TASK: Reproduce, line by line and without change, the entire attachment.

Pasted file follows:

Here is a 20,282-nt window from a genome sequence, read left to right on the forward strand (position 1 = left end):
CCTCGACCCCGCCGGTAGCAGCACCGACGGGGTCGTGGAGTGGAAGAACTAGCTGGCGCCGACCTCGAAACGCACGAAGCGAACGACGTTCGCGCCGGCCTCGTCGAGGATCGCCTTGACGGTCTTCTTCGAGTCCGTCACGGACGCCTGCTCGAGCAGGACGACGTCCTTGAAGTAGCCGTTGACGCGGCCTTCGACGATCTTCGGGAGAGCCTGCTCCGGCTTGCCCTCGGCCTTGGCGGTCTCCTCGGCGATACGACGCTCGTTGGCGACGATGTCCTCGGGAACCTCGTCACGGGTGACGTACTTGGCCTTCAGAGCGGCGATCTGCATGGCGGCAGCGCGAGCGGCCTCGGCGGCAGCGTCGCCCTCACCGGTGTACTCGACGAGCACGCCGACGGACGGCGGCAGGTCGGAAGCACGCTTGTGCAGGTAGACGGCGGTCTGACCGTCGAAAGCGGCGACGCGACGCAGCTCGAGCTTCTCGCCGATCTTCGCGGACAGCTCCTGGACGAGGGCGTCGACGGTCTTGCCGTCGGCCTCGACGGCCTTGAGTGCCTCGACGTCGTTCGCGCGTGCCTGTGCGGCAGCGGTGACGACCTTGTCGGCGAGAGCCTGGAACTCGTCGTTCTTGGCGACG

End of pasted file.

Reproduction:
Here is a 20,282-nt window from a genome sequence, read left to right on the forward strand (position 1 = left end):
CCTCGACCCCGCCGGTAGCAGCACCGACGGGGTCGTGGAGTGGAAGAACTAGCTGGCGCCGACCTCGAAACGCACGAAGCGAACGACGTTCGCGCCGGCCTCGTCGAGGATCGCCTTGACGGTCTTCTTCGAGTCCGTCACGGACGCCTGCTCGAGCAGGACGACGTCCTTGAAGTAGCCGTTGACGCGGCCTTCGACGATCTTCGGGAGAGCCTGCTCCGGCTTGCCCTCGGCCTTGGCGGTCTCCTCGGCGATACGACGCTCGTTGGCGACGATGTCCTCGGGAACCTCGTCACGGGTGACGTACTTGGCCTTCAGAGCGGCGATCTGCATGGCGGCAGCGCGAGCGGCCTCGGCGGCAGCGTCGCCCTCACCGGTGTACTCGACGAGCACGCCGACGGACGGCGGCAGGTCGGAAGCACGCTTGTGCAGGTAGACGGCGGTCTGACCGTCGAAAGCGGCGACGCGACGCAGCTCGAGCTTCTCGCCGATCTTCGCGGACAGCTCCTGGACGAGGGCGTCGACGGTCTTGCCGTCGGCCTCGACGGCCTTGAGTGCCTCGACGTCGTTCGCGCGTGCCTGTGCGGCAGCGGTGACGACCTTGTCGGCGAGAGCCTGGAACTCGTCGTTCTTGGCGACG